We learned yesterday that the Eagles restructured Lane Johnson’s contract to save some cap room and now we know how much.
As expected, the Eagles simply converted base salary into bonus money, which is then prorated over the remaining length of his contract. They have done this before with plenty of players, including doing it with Johnson just last season too. By the way, Johnson doesn’t get paid any less; in fact, he just gets the money in his pocket a little sooner. Howie Roseman and VP of football administration Jake Rosenberg are good at this.
Here’s a look at what they save:
Update: this move actually creates $8.2M in cap space for 2019, while Jason Kelce’s extension creates $4M in cap space in 2019. Philly creating flexibility in advance of free agency.— Field Yates (@FieldYates) March 6, 2019
We also found out there that the Kelce extension will save $4 million in space, so just between these two moves, the Eagles have saved over $12 million. And that comes after they decided to not pick up Tim Jernigan’s option, a move that will save $7 million. So we’re talking about $19 million saved (well, a little less when you figure three other players move into the top 51 counted salaries) over the last week.
The most recent estimation on OverTheCap has the Eagles with $18.8 million in cap space as of Wednesday morning. It looks like that includes Johnson’s restructure but not Kelce’s savings. So that pushes them over $20 million. But we still have to factor in Brandon Graham’s deal. It’s a three-year deal, so it might be slightly back-loaded (haven’t seen it yet). Either way, the Eagles will have some room to work with when the new league year begins on March 13.
The Eagles aren’t necessarily done creating cap space. They have more ways to do so and have some big decisions looming.
• Jason Peters is set to have a cap hit of over $13 million. They could cut him and save $10.5 million of cap space or they can try to restructure his deal. The problem with cutting him — as we’ve now mentioned about a million times — is they wouldn’t have a clear-cut replacement.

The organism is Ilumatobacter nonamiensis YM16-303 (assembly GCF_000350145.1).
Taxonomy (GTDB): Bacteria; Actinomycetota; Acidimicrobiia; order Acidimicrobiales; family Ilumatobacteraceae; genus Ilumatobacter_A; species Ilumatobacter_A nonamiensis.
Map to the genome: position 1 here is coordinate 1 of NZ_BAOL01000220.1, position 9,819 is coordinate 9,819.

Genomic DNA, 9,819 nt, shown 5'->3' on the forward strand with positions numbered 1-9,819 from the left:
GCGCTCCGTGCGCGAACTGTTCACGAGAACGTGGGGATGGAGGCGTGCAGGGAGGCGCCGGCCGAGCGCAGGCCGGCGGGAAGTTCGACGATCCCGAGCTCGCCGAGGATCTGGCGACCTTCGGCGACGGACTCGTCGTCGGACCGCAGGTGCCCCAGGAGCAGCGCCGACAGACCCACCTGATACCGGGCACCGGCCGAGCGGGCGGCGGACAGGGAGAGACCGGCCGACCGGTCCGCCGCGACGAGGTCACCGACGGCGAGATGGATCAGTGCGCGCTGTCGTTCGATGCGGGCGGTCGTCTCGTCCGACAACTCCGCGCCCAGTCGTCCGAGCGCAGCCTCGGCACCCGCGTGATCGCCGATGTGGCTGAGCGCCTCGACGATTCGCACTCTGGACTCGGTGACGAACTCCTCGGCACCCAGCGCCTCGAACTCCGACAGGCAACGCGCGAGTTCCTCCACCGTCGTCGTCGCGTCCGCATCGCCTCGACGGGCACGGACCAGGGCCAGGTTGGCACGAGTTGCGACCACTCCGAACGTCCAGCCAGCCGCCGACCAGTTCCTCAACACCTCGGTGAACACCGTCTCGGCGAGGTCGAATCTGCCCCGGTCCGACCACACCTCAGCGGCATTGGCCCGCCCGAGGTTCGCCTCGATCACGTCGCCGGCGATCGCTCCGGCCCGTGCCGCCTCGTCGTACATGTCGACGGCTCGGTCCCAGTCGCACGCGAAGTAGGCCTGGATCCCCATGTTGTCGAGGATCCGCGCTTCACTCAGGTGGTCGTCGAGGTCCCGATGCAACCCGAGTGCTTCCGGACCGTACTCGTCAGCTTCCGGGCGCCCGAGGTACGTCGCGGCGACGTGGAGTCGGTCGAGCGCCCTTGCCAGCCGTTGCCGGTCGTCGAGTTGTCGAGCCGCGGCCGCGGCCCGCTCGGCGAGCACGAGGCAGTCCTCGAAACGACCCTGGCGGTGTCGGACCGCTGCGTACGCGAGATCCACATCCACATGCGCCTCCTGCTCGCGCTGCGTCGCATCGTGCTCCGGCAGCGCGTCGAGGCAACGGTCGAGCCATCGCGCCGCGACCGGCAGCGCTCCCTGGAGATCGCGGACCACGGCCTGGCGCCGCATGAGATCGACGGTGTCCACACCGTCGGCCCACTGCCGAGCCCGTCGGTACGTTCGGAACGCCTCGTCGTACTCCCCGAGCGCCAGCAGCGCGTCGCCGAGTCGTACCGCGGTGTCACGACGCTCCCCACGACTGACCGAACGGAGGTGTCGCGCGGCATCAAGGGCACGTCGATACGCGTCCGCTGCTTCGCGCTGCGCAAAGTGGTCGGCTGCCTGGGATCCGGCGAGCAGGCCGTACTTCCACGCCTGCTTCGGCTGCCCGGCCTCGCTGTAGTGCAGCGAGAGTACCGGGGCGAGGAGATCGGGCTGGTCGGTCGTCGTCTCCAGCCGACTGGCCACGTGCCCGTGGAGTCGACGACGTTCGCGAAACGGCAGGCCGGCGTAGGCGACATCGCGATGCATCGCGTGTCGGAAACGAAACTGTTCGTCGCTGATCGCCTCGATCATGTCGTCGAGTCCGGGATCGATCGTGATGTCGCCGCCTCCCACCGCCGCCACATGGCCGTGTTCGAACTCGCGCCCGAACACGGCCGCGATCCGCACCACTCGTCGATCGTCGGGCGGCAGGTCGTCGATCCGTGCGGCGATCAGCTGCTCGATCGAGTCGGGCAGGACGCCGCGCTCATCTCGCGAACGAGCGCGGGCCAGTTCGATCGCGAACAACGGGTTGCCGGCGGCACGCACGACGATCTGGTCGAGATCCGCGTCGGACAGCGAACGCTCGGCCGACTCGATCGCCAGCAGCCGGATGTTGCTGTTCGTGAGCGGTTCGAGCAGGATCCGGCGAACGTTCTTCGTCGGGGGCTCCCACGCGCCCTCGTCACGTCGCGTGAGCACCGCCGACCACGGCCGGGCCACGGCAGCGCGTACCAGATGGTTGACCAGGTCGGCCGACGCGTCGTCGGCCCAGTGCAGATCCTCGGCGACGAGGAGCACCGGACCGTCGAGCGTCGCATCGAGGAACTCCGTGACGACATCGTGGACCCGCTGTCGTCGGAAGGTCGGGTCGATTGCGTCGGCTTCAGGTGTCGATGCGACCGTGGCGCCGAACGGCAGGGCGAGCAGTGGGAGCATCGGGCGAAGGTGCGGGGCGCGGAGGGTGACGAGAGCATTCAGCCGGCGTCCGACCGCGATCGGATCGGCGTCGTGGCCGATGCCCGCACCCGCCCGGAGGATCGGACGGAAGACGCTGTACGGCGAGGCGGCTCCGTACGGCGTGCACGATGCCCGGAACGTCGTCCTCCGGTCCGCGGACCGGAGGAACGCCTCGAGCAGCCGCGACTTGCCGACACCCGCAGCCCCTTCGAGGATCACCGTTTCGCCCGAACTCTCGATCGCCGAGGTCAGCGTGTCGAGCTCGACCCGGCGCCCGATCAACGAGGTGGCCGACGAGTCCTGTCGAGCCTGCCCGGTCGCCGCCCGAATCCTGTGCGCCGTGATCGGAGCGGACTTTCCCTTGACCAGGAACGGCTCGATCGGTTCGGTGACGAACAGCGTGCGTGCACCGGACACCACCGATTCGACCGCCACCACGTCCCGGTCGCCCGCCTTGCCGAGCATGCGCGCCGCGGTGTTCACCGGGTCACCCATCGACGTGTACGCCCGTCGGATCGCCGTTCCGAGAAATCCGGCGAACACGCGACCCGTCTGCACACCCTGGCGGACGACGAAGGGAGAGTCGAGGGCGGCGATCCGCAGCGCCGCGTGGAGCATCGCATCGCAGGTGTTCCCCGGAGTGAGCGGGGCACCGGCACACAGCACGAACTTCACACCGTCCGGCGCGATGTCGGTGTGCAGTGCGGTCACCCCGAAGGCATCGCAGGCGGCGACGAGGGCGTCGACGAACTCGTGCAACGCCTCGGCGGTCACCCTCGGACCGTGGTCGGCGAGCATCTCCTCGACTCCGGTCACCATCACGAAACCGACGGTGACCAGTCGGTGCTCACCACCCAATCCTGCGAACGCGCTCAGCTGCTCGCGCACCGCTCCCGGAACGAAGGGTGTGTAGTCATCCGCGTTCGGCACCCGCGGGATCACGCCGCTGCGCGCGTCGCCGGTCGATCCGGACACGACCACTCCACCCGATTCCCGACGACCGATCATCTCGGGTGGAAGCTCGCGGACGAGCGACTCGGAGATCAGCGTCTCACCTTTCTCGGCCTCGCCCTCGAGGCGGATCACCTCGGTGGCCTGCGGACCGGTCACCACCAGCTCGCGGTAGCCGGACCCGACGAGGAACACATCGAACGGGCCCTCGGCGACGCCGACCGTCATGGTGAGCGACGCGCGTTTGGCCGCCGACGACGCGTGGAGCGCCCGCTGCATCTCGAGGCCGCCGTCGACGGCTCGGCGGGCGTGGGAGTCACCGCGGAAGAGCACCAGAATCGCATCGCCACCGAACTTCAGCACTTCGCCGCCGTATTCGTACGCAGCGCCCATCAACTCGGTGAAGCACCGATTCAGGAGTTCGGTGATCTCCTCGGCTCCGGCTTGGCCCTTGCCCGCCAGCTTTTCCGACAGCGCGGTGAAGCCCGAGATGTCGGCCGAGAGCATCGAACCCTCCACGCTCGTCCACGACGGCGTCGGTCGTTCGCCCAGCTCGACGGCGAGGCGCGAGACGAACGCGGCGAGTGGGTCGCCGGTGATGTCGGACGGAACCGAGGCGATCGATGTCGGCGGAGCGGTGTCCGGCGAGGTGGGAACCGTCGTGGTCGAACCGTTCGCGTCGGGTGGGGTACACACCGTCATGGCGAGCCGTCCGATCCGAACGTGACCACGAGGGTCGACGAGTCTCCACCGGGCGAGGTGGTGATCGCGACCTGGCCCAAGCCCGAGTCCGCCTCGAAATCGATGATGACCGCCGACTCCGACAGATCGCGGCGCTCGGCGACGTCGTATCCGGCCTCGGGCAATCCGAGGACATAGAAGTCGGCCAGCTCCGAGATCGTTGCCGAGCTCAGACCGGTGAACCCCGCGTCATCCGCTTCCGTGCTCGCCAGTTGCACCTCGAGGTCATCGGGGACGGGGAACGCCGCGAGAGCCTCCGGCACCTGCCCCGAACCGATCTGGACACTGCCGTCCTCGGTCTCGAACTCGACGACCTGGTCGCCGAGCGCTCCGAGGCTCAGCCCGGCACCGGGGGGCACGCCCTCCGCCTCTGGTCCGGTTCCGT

• Nelson Agholor is set to have a $9.4 million cap hit if he plays on that fifth-year option season. That money is non-guaranteed now but becomes guaranteed on March 13. I have been pretty consistent with my thoughts on Agholor: I’d sign him to a long-term deal and alleviate some of that cap hit in 2019, but the Eagles were reportedly “open” to trading him.
• With the Achilles injury to Brandon Brooks, the Eagles might be more inclined to keep Stefen Wisniewski around for 2019. If they were to cut Wiz, they’d save $3 million, but I wouldn’t make that move unless they’re 100 percent sure Brooks will be ready for Week 1.
• Michael Bennett is another question mark. He is set to have a cap hit of $7.2 million in 2019 and the Eagles were reportedly talking about possible trades with him. This happened at combine week, when they re-signed Graham.
• Another candidate for a restructure like Johnson is Alshon Jeffery. Not sure if the Eagles want to do this or not, but it would make sense. He has a cap hit of $14.7 million in 2019 and a base salary of $11.75. They could reduce his hit a ton by converting some of his base into bonus. Teams can really only do this for select players they know will be here for the duration of their deals. Otherwise, they’re leaving dead money after the player is gone.
What’s the money for?
So, now the Eagles have some cap space. That’s a good thing, but how are they planning on using it? Well, they certainly have enough money to make a splash in free agency and Roseman said just last week that they want to be aggressive in everything they do.
But he also talked about the way they want to build their team. He said the Eagles want to sign their own good players to top-of-the-market deals and supplement that with free agency.
And he also talked about the benefit of going after second-tier free agents, like when they signed Brandon Brooks and Rodney McLeod. Roseman clearly sees the benefit in going after players who aren’t the most coveted. They could make a big splash with a Le’Veon Bell type (and I’m not completely discounting that), but I’d look for them to make a few smaller moves to round out the roster instead.
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